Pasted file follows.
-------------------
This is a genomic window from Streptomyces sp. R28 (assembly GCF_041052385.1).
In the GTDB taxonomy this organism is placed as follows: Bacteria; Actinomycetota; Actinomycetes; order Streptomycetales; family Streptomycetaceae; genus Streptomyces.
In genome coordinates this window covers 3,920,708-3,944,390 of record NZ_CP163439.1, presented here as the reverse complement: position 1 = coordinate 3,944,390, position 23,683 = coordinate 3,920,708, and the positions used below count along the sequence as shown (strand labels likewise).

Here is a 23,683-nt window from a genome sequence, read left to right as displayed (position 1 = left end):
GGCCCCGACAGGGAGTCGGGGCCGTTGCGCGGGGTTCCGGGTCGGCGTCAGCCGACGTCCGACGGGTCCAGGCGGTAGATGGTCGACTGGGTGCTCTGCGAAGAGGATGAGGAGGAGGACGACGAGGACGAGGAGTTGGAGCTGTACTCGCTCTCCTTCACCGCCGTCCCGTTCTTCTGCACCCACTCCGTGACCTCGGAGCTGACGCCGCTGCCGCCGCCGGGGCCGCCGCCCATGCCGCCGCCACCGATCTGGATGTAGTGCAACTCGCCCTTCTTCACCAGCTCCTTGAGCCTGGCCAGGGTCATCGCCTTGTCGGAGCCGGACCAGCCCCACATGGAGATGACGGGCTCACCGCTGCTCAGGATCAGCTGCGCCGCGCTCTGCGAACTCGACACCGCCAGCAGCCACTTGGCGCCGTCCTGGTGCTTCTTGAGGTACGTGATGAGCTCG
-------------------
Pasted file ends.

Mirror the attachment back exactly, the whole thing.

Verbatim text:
This is a genomic window from Streptomyces sp. R28 (assembly GCF_041052385.1).
In the GTDB taxonomy this organism is placed as follows: Bacteria; Actinomycetota; Actinomycetes; order Streptomycetales; family Streptomycetaceae; genus Streptomyces.
In genome coordinates this window covers 3,920,708-3,944,390 of record NZ_CP163439.1, presented here as the reverse complement: position 1 = coordinate 3,944,390, position 23,683 = coordinate 3,920,708, and the positions used below count along the sequence as shown (strand labels likewise).

Here is a 23,683-nt window from a genome sequence, read left to right as displayed (position 1 = left end):
GGCCCCGACAGGGAGTCGGGGCCGTTGCGCGGGGTTCCGGGTCGGCGTCAGCCGACGTCCGACGGGTCCAGGCGGTAGATGGTCGACTGGGTGCTCTGCGAAGAGGATGAGGAGGAGGACGACGAGGACGAGGAGTTGGAGCTGTACTCGCTCTCCTTCACCGCCGTCCCGTTCTTCTGCACCCACTCCGTGACCTCGGAGCTGACGCCGCTGCCGCCGCCGGGGCCGCCGCCCATGCCGCCGCCACCGATCTGGATGTAGTGCAACTCGCCCTTCTTCACCAGCTCCTTGAGCCTGGCCAGGGTCATCGCCTTGTCGGAGCCGGACCAGCCCCACATGGAGATGACGGGCTCACCGCTGCTCAGGATCAGCTGCGCCGCGCTCTGCGAACTCGACACCGCCAGCAGCCACTTGGCGCCGTCCTGGTGCTTCTTGAGGTACGTGATGAGCTCG